I received funds to support two weeks of research in January 2017 at the National Library of Australia on “The Almost Revolution: Thailand 1946″ that forms the basis for the last chapter of my manuscript “Revolutionary Idealism in Modern Thailand” that is under consideration with State University of New York Press.

2016 Murdoch University School of Arts Early Career Researcher Grant

I used the School grant to deliver a paper and chair a panel at the University of Sydney Thailand in Comparative Perspective Symposium held in September 2016. My paper resulted in a journal article, “The Recalcitrant History of the 1932 Thai Revolution” that is forthcoming in the Journal of Contemporary Asia.

2015 Murdoch University School of Arts Early Career Researcher Grant

I used my first Murdoch University School of Arts research grant to undertake four weeks of research in December 2015 at the National Archives of Thailand on the Political Economy of Interwar Siam. The research resulted in a conference presentation at the July 2016 Asian Studies Association of Australia biennial conference held in Canberra and also a chapter of my manuscript submitted to the State University of New York Press.

 

 

Events and speaking engagements

I have given several conference presentations and public speaking engagements in recent years, including:

2017  Melville Historical Society’s annual Murdoch History Lecture,  “Democracy and its Discontents in Southeast Asia.” The Melville lecture series was initiated by the late Professor Geoffrey Bolton over 30 years ago.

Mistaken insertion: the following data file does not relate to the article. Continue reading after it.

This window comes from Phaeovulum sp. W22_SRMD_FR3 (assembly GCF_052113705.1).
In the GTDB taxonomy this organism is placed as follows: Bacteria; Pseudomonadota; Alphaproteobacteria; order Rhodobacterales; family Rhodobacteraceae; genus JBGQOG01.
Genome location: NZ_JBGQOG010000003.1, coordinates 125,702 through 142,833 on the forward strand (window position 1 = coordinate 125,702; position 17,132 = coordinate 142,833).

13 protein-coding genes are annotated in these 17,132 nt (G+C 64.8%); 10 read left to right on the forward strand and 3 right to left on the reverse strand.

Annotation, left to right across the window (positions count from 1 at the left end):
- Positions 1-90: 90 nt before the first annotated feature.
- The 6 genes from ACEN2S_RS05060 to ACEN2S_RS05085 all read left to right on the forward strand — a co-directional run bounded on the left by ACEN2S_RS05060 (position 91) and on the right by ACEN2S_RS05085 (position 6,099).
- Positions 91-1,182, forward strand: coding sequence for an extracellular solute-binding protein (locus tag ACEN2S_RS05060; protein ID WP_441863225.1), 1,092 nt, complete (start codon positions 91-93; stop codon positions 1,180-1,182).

2017 Sydney University Thailand Studies Symposium paper on “The History and Historiography of the 1932 Thai Revolution”

2017 Australian National University Historians of Southeast Asia workshop paper presentation on “The 1932 Revolution in Thai History”

2016 Asian Studies Association of Australia biennial conference paper presentation on “The Political-Economy of Interwar Siam”

Professional and community service

At Murdoch University I have served since 2017 on the University Human Research Ethics Committee and also since 2017 on the Research and Degrees Scholarship Committee. I am also the Post-graduate Director for Humanities in the School of Arts.

Previous to this work I acted from January to July 2017 as the Honours programme Co-chair in the School of Arts, and also as a member of the School Research Committee from July 2015 to March 2016.

Doctoral and masters supervisions

At Murdoch University I supervise the following post-graduate students:

Jely Gelang, “Vagrants and Outcasts: Chinese Labourers and Dangerous Classes in the Philippines, 1839-1898″ (completion June 2019)

Marco Lagmann, “Divergent Spaces, Bifurcated Lives: Stories and Geographies of Manila’s Women in the Late Nineteenth Century, 1860-1896″ (completion May 2021)

Paula Magee, “The Fairbridge Child Migration Scheme” (completion June 2023)

Lian Jenvey, “Australian Labour, Nationalism and Anti-War Sentiment on the New South Wales Coalfields during WWII” (completion January 2022)

Publications

Journals

  • Subrahmanyan, A., (2017), Buddhism, Democracy and Power in the 1932 Thai Revolution, Asian Studies Review, 41, 1, pages 40 - 57.
  • Subrahmanyan, A., (2015), Fiction and social consciousness in interwar Siam Thai elite culture in crisis and transition, South East Asia Research, 23, 4, pages 567 - 580.

Subrahmanyan, A. (2018) The Recalcitrant History and Historiography of the 1932 Thai Revolution, Journal of Contemporary Asia (Forthcoming, 2018)